Fans Say Farewell as ‘Bojack Horseman’ Hangs Its Hooves

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Published February 26, 2020
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The Montclarion
The second half of season six of "Bojack Horseman" premiered on Jan. 31, 2020. Photo courtesy of Netflix

After six seasons of deeply exploring the emotions, relationships and development of its character, “Bojack Horseman,” Netflix’s first original animated series hangs up its hooves in a final season that audiences did not expect, but one that they deserve.

“Bojack Horseman” first aired on Netflix in 2014 as the brainchild of series creator Raphael Bob-Waksberg. The series follows an anthropomorphic horse of the same name who was a former star of a hit 1990s sitcom. Now, as a washed-up, has-been celebrity, Bojack must navigate the changed landscape of Hollywood as he struggles with alcoholism, depression and his inability to develop and maintain personal relationships.

The series stars Will Arnett voicing the titular role. Aaron Paul, Alison Brie, Amy Sedaris and Paul F. Tomkins round out the supporting cast.

The sixth and final season is comprised of 16 episodes and was released in two halves: the first eight episodes were released on Oct. 25, 2019, and the last eight episodes released on Jan. 31, 2020.

The concluding season centers on Bojack finally working on self-improvement and overcoming his struggles. However, two newspaper reporters begin to dig into Bojack’s past, threatening his current pursuit of happiness and all the progress he has made thus far.

Like previous seasons, the new season develops and expands its world by devoting as much time to its supporting characters as it does to its protagonist.

The program’s supporting characters prove just as important as its protagonist.
Photo courtesy of Netflix

“Bojack Horseman” invests its audience by presenting the characters’ personal lives and their struggles as well. Viewers build attachments to these supporting characters in addition to Bojack himself, making for more emotional and personal television.

Bojack’s best friend Todd Chavez, known for his laziness but good-natured personality, has finally found a stable job as a nanny and enters his first serious relationship. Bojack’s friend and former agent, Princess Carolyn, attempts to adjust to her hectic life and career after adopting her infant daughter, Ruthie. Mr. Peanutbutter deals with issues in his engagement to his much younger fiancé, while Diane enters a new relationship and struggles to write her memoir.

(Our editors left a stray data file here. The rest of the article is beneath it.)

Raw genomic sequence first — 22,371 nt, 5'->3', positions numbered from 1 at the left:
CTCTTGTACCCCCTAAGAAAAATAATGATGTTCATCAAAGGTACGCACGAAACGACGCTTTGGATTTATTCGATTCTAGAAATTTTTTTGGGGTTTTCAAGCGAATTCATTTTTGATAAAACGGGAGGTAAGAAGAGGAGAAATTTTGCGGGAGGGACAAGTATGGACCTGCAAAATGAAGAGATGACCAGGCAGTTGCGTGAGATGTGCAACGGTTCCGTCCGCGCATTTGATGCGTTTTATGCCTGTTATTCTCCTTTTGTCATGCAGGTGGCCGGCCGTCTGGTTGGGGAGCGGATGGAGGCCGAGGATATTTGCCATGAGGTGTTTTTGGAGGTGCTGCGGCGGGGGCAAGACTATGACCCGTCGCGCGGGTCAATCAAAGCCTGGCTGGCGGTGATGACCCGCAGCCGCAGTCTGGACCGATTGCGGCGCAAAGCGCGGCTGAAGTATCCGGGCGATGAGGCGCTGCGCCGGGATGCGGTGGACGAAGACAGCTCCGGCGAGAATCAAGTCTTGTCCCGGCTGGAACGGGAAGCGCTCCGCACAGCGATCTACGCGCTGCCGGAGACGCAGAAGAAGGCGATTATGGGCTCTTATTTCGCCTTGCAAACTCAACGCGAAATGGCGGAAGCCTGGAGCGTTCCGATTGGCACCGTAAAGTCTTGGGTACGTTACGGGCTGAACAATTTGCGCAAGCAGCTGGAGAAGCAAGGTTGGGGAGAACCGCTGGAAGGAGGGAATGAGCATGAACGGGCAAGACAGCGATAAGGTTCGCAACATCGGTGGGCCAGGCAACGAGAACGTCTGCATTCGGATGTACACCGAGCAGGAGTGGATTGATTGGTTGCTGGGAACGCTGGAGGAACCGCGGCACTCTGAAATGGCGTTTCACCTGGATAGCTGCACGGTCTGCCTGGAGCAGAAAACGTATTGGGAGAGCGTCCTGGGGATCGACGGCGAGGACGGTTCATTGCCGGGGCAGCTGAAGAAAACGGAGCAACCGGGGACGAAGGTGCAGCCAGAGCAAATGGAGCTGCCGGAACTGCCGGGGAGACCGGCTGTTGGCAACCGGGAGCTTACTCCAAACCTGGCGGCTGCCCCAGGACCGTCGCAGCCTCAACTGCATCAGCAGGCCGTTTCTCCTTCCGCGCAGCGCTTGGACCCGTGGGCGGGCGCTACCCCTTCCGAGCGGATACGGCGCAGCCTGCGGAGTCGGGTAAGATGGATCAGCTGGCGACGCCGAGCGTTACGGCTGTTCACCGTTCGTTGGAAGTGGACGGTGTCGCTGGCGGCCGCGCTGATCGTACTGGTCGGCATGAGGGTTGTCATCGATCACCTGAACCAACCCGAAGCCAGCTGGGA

Being that it is the series conclusion, the season focuses heavily on the conclusion of Bojack’s journey during the show’s run. Without giving too much away, the last season of “Bojack Horseman” opts to stray away from the conventional satisfying ending. Instead, it aims for ambiguity and realism. The uncertainty of the conclusion makes it all the more meaningful and emotional.

Not only must Bojack come to terms with his past coming back to haunt him, but now he must come to terms with his friends growing up and no longer needing him anymore. Instead of seeing where everyone’s journey takes them, we are given optimistic looks into what their futures could be.

Most shows with antihero protagonists ultimately result in the end of the hero’s journey, a conclusion to satisfy longtime fans of viewers of the show. Despite this, “Bojack Horseman” presents endings how they truly are: uncertain.

Life is open-ended and the future is what we make of it. Through Bojack’s mistakes, viewers are taught that every day can be a fresh beginning. Making mistakes is part of the human experience. No matter how lost we may feel or how afraid of the future we might be, we can start over.

Bojack is imperfect and that is what makes him so relatable. Any viewer can find a part of themselves in Bojack. If not, then they can find themselves in any of the supporting characters.

That’s the beauty of the world of “Bojack Horseman.” The situations are outlandish, but the feelings behind them are real. Most of the characters may be animals, but the humanity they exhibit is more real than any human character in any live-action television series.

The series follows Bojack Horseman, a washed-up celebrity struggling with depression and alcoholism.
Photo courtesy of Netflix

I saw parts of myself in Bojack from the very first season. Bojack helped me in a time when I didn’t even realize I needed help and that’s the way many viewers feel about the show. Audiences go through the same therapeutic journey of self-actualization that Bojack undergoes.

The writers’ goal here is to help anyone watching the series improve themselves and learn from Bojack’s mistakes, and it’s effective to the very end. I am a better person thanks to this show.

Thank you for everything, Bojack. Thank you for all the alliterative tongue twisters, for Todd’s odd but successful business ventures and for all the powerful and emotional monologues. Thank you for taking us on this journey with you. We watched you grow from just the “horse from ‘Horsin’ Around’” to so much more than that.

The world had never seen a show like “Bojack Horseman” before. It’s unsure if it will ever see one like it again. What is certain is the impact “Bojack Horseman” has had on its fan base and the landscape of television. Comedic tones with outrageous but real characters make for an emotionally nuanced viewing experience, resulting in one of the best television series of the last decade.

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